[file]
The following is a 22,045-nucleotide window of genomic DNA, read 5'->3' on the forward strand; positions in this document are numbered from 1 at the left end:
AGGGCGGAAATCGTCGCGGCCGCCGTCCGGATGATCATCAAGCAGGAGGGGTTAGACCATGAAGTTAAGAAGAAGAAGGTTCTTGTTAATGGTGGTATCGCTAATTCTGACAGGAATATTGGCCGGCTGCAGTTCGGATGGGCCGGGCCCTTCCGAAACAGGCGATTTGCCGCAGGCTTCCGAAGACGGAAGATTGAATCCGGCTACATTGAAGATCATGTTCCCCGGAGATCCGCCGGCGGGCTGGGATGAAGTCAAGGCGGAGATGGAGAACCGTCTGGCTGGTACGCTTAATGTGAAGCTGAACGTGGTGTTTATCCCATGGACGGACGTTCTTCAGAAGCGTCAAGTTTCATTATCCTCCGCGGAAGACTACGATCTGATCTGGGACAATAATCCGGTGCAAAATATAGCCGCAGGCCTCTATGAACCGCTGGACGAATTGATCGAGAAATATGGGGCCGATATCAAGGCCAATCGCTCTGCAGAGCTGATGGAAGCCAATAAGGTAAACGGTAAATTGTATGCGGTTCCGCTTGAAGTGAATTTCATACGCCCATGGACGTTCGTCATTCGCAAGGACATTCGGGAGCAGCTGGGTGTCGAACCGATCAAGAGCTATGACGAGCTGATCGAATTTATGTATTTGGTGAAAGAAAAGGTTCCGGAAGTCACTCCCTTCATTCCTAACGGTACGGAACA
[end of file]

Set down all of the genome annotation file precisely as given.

The following is a 22,045-nucleotide window of genomic DNA, read 5'->3' on the forward strand; positions in this document are numbered from 1 at the left end:
AGGGCGGAAATCGTCGCGGCCGCCGTCCGGATGATCATCAAGCAGGAGGGGTTAGACCATGAAGTTAAGAAGAAGAAGGTTCTTGTTAATGGTGGTATCGCTAATTCTGACAGGAATATTGGCCGGCTGCAGTTCGGATGGGCCGGGCCCTTCCGAAACAGGCGATTTGCCGCAGGCTTCCGAAGACGGAAGATTGAATCCGGCTACATTGAAGATCATGTTCCCCGGAGATCCGCCGGCGGGCTGGGATGAAGTCAAGGCGGAGATGGAGAACCGTCTGGCTGGTACGCTTAATGTGAAGCTGAACGTGGTGTTTATCCCATGGACGGACGTTCTTCAGAAGCGTCAAGTTTCATTATCCTCCGCGGAAGACTACGATCTGATCTGGGACAATAATCCGGTGCAAAATATAGCCGCAGGCCTCTATGAACCGCTGGACGAATTGATCGAGAAATATGGGGCCGATATCAAGGCCAATCGCTCTGCAGAGCTGATGGAAGCCAATAAGGTAAACGGTAAATTGTATGCGGTTCCGCTTGAAGTGAATTTCATACGCCCATGGACGTTCGTCATTCGCAAGGACATTCGGGAGCAGCTGGGTGTCGAACCGATCAAGAGCTATGACGAGCTGATCGAATTTATGTATTTGGTGAAAGAAAAGGTTCCGGAAGTCACTCCCTTCATTCCTAACGGTACGGAACA